those like McWilliams who simply want to repudiate the debt. "It
should never have been done, so we will not pay it." He is not
alone; that view is becoming increasingly mainstream now.
press politicians and establishment types (and I did) who are
against unilaterally disavowing the debt, a strange thing happens.
I kept asking, "But the voters seem to want to forego the debt.
And the math suggests that Ireland can't pay back these foreign
bankers without great sacrifices." At first, they would point
out that Ireland is doing what needs to be done: cutting spending
and payrolls. We are not Greece, they say; there is a need for
"respectability." But when pressed, they would come around to
admitting that, "Yes, Ireland will get a haircut." Everyone I
met expected it to happen. The difference was the path to the
haircut. But while the politics matter, the destination is the
this late in the game? Because the government lied about the arrangement
until the final hours.
Irish Times ran a political cartoon on what the Irish call
their Prime Minister. It was astounding.
He was, indeed.
two years, he had publicly started that Ireland would not need a
bailout. He did so as late as mid-November, within days of the
party fell within weeks at the election. Too late.
Or was it?
For a sovereign nation, it is never too late.
There is no
question in my mind what a future government is going to do. It
is going to default. The voters will elect it to do this, and if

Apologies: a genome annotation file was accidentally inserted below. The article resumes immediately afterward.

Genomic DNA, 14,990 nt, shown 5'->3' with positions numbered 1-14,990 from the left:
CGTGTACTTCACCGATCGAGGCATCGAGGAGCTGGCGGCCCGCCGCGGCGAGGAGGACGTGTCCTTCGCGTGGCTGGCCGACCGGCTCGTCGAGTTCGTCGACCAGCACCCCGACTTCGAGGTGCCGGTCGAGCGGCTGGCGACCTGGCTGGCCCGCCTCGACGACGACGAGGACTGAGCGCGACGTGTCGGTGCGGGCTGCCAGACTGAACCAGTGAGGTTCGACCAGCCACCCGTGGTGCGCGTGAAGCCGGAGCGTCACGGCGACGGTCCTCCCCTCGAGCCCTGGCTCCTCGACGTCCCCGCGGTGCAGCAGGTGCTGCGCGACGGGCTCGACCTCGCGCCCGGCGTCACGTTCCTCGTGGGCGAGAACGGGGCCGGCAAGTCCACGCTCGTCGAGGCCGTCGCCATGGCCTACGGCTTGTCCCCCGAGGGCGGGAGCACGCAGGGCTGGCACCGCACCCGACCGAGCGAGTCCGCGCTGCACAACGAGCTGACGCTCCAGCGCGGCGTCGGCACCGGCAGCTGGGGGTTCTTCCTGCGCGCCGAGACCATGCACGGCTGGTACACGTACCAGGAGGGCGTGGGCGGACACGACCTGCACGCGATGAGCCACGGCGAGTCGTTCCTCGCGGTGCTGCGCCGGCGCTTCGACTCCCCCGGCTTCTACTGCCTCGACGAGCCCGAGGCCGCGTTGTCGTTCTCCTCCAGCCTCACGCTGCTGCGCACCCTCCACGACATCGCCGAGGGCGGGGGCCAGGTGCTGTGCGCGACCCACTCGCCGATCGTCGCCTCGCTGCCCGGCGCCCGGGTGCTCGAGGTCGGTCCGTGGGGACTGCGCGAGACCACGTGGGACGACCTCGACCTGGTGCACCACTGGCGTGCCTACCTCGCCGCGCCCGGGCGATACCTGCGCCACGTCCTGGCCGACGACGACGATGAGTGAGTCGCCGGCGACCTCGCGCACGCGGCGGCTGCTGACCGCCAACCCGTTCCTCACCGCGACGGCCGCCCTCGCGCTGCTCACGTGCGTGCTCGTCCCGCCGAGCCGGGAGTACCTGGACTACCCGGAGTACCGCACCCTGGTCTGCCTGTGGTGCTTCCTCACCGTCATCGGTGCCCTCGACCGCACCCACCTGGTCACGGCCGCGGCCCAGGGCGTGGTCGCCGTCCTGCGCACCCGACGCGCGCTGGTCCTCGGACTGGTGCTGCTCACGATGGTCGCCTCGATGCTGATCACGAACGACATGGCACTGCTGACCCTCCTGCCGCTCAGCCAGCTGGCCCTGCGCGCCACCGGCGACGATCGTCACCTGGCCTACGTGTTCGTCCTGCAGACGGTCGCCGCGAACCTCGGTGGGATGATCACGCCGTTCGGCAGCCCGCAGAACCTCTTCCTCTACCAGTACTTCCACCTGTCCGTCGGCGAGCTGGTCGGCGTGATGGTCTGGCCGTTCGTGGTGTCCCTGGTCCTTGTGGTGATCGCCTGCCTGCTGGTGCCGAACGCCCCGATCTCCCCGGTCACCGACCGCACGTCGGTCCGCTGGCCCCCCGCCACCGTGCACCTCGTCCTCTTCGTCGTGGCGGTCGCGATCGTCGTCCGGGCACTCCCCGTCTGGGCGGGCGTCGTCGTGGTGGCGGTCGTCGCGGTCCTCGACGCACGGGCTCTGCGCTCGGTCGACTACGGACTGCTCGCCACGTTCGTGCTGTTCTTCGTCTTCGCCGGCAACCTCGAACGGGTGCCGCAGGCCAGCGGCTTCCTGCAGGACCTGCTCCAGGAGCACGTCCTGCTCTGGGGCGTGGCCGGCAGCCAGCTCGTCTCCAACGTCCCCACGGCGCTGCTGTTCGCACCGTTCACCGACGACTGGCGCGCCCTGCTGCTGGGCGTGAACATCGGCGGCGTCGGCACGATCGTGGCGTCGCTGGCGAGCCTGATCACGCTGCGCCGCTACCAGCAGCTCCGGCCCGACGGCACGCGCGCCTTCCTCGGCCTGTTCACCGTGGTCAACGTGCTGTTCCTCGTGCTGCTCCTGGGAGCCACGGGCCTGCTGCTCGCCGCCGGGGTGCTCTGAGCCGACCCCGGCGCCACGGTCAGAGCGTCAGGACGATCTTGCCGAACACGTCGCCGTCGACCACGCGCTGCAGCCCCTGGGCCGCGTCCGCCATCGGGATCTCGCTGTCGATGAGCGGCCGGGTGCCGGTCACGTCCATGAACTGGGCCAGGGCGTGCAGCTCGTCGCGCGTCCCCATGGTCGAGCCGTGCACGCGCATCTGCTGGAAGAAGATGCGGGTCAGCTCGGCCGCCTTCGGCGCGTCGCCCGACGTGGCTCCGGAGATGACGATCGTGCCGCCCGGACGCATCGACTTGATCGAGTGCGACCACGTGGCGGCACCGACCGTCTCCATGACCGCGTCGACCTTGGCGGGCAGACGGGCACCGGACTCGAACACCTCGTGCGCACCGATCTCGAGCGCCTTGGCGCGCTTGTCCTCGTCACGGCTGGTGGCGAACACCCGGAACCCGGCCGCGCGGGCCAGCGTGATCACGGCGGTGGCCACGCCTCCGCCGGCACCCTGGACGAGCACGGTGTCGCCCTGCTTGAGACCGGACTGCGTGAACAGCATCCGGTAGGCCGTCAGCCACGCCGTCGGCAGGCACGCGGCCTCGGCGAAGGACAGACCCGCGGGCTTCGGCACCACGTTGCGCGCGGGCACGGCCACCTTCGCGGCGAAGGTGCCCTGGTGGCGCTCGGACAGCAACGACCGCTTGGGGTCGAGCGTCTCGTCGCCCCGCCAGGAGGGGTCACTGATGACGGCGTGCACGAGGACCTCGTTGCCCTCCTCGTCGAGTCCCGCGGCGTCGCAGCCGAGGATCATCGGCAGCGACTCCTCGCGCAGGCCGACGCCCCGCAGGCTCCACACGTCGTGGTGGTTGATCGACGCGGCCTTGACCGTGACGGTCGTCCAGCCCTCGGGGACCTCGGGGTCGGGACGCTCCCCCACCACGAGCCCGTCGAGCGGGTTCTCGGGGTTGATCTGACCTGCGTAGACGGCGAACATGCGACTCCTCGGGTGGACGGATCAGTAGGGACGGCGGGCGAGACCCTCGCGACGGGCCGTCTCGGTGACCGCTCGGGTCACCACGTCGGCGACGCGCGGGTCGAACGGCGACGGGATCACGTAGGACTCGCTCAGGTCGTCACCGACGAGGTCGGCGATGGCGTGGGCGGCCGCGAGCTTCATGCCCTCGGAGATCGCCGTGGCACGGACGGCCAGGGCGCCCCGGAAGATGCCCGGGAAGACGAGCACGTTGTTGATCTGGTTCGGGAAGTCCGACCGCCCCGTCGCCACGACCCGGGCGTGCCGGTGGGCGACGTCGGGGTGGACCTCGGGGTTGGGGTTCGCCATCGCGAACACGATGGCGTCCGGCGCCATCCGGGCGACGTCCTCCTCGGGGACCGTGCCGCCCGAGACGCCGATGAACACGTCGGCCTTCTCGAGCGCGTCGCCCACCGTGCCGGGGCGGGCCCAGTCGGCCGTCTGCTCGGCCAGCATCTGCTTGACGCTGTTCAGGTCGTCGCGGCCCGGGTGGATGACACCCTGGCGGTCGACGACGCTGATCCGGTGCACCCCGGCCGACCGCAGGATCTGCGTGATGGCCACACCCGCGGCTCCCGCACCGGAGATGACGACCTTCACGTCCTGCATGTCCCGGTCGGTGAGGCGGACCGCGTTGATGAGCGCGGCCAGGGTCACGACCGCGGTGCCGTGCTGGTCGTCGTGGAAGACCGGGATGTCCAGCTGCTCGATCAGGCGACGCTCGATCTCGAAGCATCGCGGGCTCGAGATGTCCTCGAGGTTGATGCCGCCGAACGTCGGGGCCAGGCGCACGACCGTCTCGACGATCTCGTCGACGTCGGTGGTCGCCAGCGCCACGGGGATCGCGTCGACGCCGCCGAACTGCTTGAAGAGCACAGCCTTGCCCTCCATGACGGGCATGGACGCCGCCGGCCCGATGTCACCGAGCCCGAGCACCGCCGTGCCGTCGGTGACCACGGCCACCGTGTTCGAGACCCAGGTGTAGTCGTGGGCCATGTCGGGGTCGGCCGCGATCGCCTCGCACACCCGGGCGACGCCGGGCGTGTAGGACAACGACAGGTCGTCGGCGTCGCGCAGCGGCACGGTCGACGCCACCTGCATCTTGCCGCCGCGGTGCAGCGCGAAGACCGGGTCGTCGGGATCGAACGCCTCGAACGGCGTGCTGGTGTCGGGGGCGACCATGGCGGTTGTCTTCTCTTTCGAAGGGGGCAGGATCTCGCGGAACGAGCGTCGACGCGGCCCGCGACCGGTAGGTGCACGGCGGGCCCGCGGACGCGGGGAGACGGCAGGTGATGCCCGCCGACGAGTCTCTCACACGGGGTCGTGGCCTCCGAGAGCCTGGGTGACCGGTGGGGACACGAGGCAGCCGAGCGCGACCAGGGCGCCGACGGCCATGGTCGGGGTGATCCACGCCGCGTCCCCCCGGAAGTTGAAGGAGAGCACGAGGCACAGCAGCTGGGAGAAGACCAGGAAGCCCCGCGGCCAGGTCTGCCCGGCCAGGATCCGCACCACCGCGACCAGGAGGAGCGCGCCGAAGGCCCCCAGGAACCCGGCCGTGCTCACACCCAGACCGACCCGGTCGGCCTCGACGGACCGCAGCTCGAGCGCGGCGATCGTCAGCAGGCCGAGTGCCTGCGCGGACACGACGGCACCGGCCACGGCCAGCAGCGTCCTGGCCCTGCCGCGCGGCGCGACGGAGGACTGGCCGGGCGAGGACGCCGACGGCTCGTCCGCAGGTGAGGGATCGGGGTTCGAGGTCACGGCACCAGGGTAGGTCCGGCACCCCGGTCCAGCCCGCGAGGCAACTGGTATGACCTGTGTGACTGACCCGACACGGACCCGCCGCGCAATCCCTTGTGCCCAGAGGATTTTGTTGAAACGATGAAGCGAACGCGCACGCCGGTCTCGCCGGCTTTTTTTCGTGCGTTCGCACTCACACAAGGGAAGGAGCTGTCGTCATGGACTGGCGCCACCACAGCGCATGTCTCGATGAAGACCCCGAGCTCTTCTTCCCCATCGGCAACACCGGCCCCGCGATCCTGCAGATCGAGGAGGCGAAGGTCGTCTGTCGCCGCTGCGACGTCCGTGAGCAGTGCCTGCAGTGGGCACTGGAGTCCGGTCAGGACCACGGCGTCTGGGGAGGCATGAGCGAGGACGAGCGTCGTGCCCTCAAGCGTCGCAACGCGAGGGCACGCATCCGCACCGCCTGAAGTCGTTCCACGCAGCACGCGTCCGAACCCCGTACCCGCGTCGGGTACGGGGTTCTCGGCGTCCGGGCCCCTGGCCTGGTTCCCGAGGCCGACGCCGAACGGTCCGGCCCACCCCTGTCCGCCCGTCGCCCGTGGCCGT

it pussyfoots around, it will be replaced.
default. It will be the first of a row of dominoes to fall. When
it gets away with it, voters in other nations will be alerted to
the fact that defaulting to the EU, the IMF, and the ECB is cheaper
than being saddled with a generation of debt and slow growth.
can be fooled for a long time, but not forever.
an obscure Belgian bank, was nationalized over the weekend. It was
leveraged 74 to one. To cover all losses, the size of which is not
yet known, the governments of France, Belgium, and Luxembourg ponied
up €90 billion ($120 billion) in loan guarantees. (By the way, Belgium
has not had an operational government for 17 months by far
the longest period of no government in the history of parliamentary
government.) This bailout was announced on Sunday, October 9.
Then an emergency
weekend meeting of French and German leaders pledged that their
nations will come up with a rescue plan for all European banks in